Red flags in Speech and Language for a Child
We are going to address, what are the red flags in speech delay and language disorders for children. My name is Patricia Ruiz and I am a bilingual speech language pathologist, and I’m here just to educate parents a little bit on what they should look for.
So, babies, at 12 months, should be saying their first words, such as “Mama” and “Papa”. They should have been babbling and cooing since eight months on. First words are very important, because they are developmental milestones; they go together, such as walking, that should be in the first twelve months. Such as sitting, that should be in the first six months. Such as talking, which is important. If your baby starts walking, before he starts talking, that’s okay, because usually one milestone takes over the other milestone. But if he is not meeting any of the milestones at the correct time, then that could be a red flag for your baby.
Baby speech developmental milestones. When to worry?
So, what should you look for? A twelve-month-old baby should say at least one word, besides “Mama” and “Papa”, then the next word, such as animal names and things like that. What is an inappropriate sign, for example: Your baby should respond to his name when he is being called. He should be able to have eye-contact with a parent, for at least one minute. He should be able to engage in a play routine, with other children or with parents themselves. If you notice that your child has poor eye contact or poor eye gaze, he is not babbling as he should, he’s not saying “Mama” or “Papa” or “Tata” or any of those kind of words, that go with the vocal “a”. You should talk to your pediatrician about it because this could be a red flag.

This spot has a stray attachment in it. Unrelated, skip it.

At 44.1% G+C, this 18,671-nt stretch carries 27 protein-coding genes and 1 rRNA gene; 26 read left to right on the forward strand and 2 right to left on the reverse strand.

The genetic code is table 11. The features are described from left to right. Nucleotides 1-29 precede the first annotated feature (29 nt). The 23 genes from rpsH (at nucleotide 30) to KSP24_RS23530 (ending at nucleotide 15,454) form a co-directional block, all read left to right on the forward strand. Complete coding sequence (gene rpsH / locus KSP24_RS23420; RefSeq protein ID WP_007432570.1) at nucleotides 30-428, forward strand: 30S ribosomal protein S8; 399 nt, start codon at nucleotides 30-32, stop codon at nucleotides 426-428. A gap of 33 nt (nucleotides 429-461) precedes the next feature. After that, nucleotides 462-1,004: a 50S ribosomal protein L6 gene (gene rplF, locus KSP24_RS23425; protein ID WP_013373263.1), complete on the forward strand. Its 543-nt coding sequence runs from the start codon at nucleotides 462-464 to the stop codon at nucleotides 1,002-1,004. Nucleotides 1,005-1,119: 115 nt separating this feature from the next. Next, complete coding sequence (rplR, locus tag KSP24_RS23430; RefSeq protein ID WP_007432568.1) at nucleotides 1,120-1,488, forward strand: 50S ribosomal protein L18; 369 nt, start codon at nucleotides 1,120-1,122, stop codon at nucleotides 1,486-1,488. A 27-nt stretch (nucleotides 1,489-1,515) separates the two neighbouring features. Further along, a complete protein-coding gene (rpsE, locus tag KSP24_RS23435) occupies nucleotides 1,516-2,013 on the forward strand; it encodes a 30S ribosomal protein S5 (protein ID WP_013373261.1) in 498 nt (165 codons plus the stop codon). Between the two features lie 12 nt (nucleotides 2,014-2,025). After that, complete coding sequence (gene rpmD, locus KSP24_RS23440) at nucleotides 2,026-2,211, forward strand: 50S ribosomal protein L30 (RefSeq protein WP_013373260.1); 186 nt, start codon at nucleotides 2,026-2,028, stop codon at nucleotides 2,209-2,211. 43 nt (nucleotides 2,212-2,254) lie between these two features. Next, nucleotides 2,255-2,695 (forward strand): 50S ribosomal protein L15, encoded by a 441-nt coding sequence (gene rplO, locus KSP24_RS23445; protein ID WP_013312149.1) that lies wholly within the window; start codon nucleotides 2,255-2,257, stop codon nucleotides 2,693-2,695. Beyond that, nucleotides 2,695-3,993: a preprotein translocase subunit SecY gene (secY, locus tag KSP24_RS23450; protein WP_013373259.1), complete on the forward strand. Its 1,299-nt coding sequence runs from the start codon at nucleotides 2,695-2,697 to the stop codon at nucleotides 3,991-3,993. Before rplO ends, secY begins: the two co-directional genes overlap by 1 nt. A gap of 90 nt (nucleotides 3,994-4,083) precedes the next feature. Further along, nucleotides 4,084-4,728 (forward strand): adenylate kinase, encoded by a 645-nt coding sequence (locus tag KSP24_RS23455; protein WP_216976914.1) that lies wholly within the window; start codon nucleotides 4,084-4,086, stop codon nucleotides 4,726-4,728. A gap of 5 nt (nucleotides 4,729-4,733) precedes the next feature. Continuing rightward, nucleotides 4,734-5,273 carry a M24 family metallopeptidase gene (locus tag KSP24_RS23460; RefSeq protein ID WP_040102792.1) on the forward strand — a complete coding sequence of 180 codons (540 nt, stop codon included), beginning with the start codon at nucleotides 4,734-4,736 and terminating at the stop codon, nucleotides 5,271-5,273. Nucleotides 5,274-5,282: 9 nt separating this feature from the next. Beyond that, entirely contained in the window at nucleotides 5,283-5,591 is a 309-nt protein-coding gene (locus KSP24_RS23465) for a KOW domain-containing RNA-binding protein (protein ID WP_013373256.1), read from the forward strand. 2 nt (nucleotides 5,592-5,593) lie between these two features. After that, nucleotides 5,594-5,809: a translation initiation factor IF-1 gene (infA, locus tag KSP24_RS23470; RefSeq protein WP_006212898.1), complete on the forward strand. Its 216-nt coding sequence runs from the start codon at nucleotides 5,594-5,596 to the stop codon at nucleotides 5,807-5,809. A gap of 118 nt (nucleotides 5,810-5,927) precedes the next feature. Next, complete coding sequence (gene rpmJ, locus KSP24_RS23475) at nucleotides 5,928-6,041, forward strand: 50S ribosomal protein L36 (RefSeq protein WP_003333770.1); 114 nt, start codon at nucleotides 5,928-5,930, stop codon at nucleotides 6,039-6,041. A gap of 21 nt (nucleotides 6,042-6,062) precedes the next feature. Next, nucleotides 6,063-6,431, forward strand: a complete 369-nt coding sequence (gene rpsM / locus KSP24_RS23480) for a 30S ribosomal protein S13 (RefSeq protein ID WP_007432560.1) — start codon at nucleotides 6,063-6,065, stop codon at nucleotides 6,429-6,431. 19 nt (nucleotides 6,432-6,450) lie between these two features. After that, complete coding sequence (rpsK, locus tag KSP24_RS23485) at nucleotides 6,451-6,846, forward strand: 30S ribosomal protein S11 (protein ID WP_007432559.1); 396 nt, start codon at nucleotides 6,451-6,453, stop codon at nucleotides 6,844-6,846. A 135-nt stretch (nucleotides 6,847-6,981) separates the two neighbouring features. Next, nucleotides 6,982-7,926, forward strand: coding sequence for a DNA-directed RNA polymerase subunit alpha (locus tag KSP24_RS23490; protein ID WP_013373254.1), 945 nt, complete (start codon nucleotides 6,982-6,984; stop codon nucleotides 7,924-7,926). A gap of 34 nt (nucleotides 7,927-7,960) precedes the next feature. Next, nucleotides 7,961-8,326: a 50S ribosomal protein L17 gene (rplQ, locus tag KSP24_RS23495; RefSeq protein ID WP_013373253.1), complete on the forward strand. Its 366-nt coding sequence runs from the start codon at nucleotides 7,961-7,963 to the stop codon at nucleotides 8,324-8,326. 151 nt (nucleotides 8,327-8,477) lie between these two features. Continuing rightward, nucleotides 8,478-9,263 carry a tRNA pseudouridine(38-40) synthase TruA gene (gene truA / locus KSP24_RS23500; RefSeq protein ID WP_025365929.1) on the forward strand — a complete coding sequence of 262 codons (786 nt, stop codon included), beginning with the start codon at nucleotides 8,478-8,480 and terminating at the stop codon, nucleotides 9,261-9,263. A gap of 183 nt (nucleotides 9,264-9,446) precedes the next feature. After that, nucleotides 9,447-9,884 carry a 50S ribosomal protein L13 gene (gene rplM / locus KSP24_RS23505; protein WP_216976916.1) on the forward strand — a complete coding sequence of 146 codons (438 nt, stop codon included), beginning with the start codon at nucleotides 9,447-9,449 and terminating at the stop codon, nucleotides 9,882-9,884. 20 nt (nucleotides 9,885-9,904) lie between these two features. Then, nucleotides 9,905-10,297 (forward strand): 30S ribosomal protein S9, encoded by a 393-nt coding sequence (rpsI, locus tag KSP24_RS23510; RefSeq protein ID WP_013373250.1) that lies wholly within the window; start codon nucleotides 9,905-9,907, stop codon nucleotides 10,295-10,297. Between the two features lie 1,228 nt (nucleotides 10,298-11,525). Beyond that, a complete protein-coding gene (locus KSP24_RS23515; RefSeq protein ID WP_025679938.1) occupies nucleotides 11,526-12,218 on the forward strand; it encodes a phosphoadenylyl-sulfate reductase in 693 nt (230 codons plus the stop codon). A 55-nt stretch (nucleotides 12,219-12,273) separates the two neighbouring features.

So, once you’ve realized that your baby is twelve months, and he’s talking appropriately as he should, we should move on to one or two years old, which is when they start acquiring language, and then to two to three years old. Two to three-year old’s is the most important part of language communication. It’s when children acquire the most words – they can acquire from 50 to 500 words at the age of two. They learn how to add words, add nouns, add verbs, add proverbs. So, from two to three it is the most crucial time for children to develop language. If you notice, or you have concerns, you’re probably right. If you are concerned about your child’s speech, there probably is something wrong. So please don’t wait till they’re three or four, because somebody tells you that they started talking late. The most important part is from two to three.
Now, what are the red flags in speech delays from two to three, for children? If your child is not putting two words together, such as a verb and a noun, like “Mommy eats” “Mommy Sleep”, that is not appropriate. If they are putting two words together that are just nouns, it’s not appropriate. It has to be a verb and a noun, and then adding on from there. They should do two to three word utterances or phrases. They should have eye contact. They should be able to play with other kids. In such instances, such as autism, there are some very immediate red flags when it comes to language, for kids hat are about two years old.
Autistic children, for the most part, don’t have any eye contact. They do not respond to their name. They are compulsive about doing certain things. They have echolalia, which most parents think is okay, because you’re repeating words, but they are not being used functionally. Words need to be used functionally. They need to call their Mom “Mom”. They need to use words in a communication. No gestures, and no physical pointing. We want kids to use the words appropriately. So, autistic kids most of the time, repeat words, which is called echolalia. They will have physical directions, so they will take their parents to point to the things they want. They’ll use gestures. They won’t respond to their name. They’ll flip the light switches on and off. They might start walking on their tippy-toes. There are very interesting characteristics for kids with autism. So, if you see any of it, it doesn’t mean that he has, or she has, autism. It just means that it might be a red flag.